Regular readers will notice that last week I was in Talloires, France on the shores of Lake Annecy — a beautiful, blue-watered oasis nestled in the foot of the French Alps. This week lured me back across the Atlantic for a rather proud moment: the launch of my new book, Sea Power: The History and Geopolitcs of the World’s Oceans.

I spoke with Steve Inskeep of NPR’s Morning Edition about my inspiration for writing Sea Power, which aims to enmesh a sailor’s life at sea with the strategic impact of the oceans. I wanted to remind would-be readers that despite romantic notions of the seas, they are as key to today’s global politics as the continents and countries they surround.

That conversation with Steve is a powerful segway into the other conversations I had this week while discussing Sea Power. You see, while most discussions had very little direct mention of the seas and my recent tome, they very much focused on the turbulent tides we’re faring in the world of geopolitics.

Such was the case when I spoke with MSNBC’s Lawrence O’Donnell who recalled President Trump’s recent trip to NATO (which I also wrote about on this blog a few weeks ago) and his failure to embrace our best pool of partners in this watery-world.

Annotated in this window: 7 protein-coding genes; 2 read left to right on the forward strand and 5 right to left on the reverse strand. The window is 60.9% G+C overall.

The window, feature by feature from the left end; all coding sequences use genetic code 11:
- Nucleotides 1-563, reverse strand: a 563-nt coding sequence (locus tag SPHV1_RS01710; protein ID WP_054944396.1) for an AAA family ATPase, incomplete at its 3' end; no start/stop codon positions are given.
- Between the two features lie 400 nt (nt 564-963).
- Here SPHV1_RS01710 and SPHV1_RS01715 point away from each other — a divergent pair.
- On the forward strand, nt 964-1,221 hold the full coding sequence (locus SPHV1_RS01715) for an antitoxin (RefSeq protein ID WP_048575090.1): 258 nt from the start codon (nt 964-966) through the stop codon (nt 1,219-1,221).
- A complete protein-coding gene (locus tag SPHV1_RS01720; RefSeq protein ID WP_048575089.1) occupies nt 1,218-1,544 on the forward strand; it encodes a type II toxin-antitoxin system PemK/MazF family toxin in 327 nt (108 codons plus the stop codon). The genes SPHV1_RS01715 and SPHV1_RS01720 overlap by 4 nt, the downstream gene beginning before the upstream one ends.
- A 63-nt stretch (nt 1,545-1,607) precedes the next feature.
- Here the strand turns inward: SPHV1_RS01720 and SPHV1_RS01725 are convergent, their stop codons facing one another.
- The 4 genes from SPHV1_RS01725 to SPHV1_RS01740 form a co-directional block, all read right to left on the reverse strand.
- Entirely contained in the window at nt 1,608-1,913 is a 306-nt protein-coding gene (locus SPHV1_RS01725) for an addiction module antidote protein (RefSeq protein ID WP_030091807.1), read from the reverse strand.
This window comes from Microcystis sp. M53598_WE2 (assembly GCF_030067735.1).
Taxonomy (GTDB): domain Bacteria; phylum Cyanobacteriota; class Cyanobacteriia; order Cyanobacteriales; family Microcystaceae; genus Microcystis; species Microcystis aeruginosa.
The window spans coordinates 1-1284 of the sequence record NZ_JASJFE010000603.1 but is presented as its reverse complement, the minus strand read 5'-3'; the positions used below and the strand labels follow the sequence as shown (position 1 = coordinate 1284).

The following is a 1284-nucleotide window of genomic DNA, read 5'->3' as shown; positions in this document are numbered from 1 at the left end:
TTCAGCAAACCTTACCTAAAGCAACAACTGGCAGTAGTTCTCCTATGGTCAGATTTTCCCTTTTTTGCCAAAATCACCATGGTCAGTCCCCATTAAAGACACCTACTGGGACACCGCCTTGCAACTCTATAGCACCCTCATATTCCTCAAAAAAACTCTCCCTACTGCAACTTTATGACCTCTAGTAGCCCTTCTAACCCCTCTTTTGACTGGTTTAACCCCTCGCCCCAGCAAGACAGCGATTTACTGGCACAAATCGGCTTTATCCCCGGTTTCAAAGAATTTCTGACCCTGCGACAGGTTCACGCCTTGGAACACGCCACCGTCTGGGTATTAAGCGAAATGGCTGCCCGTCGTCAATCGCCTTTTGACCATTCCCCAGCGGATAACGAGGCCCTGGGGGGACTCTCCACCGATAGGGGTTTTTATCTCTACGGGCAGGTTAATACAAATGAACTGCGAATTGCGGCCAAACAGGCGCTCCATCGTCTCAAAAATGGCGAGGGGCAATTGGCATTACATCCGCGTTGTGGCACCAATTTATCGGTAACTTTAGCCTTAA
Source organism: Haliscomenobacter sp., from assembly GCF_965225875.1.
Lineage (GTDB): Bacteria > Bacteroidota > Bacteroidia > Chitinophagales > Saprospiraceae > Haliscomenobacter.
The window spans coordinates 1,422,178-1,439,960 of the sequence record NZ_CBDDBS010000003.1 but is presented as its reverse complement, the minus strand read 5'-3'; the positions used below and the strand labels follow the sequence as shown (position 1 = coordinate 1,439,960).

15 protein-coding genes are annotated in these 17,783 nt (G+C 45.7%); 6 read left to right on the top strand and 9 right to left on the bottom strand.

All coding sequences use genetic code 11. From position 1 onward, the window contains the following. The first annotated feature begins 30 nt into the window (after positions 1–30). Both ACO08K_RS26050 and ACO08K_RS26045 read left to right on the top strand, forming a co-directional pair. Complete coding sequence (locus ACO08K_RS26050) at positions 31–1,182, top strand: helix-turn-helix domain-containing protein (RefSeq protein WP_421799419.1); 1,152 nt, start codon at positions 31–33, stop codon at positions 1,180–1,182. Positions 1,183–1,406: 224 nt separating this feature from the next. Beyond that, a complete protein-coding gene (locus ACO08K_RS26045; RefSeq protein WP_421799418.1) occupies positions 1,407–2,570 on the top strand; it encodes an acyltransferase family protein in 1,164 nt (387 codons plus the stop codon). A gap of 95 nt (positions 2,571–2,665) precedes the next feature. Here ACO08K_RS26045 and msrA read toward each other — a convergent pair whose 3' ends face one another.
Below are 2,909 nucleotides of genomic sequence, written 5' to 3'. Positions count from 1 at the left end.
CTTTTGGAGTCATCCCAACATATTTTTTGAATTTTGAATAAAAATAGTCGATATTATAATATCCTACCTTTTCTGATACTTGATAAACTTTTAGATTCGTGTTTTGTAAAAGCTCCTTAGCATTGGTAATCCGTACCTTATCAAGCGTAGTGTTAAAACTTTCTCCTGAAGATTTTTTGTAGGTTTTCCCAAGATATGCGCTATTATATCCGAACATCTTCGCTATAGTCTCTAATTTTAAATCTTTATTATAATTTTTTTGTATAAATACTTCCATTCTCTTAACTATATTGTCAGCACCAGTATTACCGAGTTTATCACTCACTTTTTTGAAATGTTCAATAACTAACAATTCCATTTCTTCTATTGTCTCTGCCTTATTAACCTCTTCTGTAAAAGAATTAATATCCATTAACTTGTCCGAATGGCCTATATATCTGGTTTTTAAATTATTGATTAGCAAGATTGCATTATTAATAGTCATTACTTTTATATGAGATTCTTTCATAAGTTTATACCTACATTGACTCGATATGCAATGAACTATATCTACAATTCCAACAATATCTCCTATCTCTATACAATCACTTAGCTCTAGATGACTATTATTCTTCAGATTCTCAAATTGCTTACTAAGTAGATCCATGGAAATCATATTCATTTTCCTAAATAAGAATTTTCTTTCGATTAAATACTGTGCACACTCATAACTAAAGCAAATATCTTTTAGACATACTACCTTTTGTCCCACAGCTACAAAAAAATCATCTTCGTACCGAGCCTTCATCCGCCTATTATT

The point I hope to make with this book is that the seas must be integral to how we think about world politics. They present challenges as we face the growing threat of terrorism. They are crucial to how we must prepare for threats from unstable nations, such as North Korea. They will force us to address issues of national security vis-à-vis our surveillance capabilities. They, like their physical presence, are everywhere in matters of geopolitics. It was an issue I discussed with the hosts of CNBC’s Squawk Box this week, which you can watch below.

In the end, as I say in the book, “The Sea is One.” By that, I mean it is all interconnected and as such, we are all interconnected. The sea evokes poetry and history, enables trade between nations, and presents geopolitical threats. These are themes that have ebbed and flowed throughout history, but have never fully receded. However, as the political tides grow more turbulent, it’s time for all hands on deck.

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